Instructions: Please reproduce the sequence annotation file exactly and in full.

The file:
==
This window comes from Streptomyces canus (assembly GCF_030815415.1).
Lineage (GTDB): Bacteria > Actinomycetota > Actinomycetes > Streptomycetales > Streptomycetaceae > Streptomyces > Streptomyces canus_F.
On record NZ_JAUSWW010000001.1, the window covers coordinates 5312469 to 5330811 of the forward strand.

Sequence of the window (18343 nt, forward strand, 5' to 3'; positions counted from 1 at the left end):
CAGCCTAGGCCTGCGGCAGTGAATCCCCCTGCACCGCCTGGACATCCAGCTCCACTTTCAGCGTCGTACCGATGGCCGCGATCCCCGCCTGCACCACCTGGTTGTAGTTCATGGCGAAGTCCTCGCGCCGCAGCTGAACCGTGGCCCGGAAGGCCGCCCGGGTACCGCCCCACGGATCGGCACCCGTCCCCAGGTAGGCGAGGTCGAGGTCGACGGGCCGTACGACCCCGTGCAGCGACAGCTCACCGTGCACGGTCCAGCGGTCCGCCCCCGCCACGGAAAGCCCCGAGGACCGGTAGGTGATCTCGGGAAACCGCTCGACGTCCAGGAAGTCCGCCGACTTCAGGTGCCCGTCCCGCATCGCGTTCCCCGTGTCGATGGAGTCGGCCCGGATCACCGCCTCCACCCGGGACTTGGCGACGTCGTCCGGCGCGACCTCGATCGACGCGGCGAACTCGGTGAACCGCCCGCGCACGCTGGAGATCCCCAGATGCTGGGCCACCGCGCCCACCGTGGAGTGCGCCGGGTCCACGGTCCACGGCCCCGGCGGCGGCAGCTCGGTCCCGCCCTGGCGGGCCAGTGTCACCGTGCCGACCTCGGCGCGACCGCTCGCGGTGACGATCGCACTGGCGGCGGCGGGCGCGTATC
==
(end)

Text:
This window comes from Streptomyces canus (assembly GCF_030815415.1).
Lineage (GTDB): Bacteria > Actinomycetota > Actinomycetes > Streptomycetales > Streptomycetaceae > Streptomyces > Streptomyces canus_F.
On record NZ_JAUSWW010000001.1, the window covers coordinates 5312469 to 5330811 of the forward strand.

Sequence of the window (18343 nt, forward strand, 5' to 3'; positions counted from 1 at the left end):
CAGCCTAGGCCTGCGGCAGTGAATCCCCCTGCACCGCCTGGACATCCAGCTCCACTTTCAGCGTCGTACCGATGGCCGCGATCCCCGCCTGCACCACCTGGTTGTAGTTCATGGCGAAGTCCTCGCGCCGCAGCTGAACCGTGGCCCGGAAGGCCGCCCGGGTACCGCCCCACGGATCGGCACCCGTCCCCAGGTAGGCGAGGTCGAGGTCGACGGGCCGTACGACCCCGTGCAGCGACAGCTCACCGTGCACGGTCCAGCGGTCCGCCCCCGCCACGGAAAGCCCCGAGGACCGGTAGGTGATCTCGGGAAACCGCTCGACGTCCAGGAAGTCCGCCGACTTCAGGTGCCCGTCCCGCATCGCGTTCCCCGTGTCGATGGAGTCGGCCCGGATCACCGCCTCCACCCGGGACTTGGCGACGTCGTCCGGCGCGACCTCGATCGACGCGGCGAACTCGGTGAACCGCCCGCGCACGCTGGAGATCCCCAGATGCTGGGCCACCGCGCCCACCGTGGAGTGCGCCGGGTCCACGGTCCACGGCCCCGGCGGCGGCAGCTCGGTCCCGCCCTGGCGGGCCAGTGTCACCGTGCCGACCTCGGCGCGACCGCTCGCGGTGACGATCGCACTGGCGGCGGCGGGCGCGTATC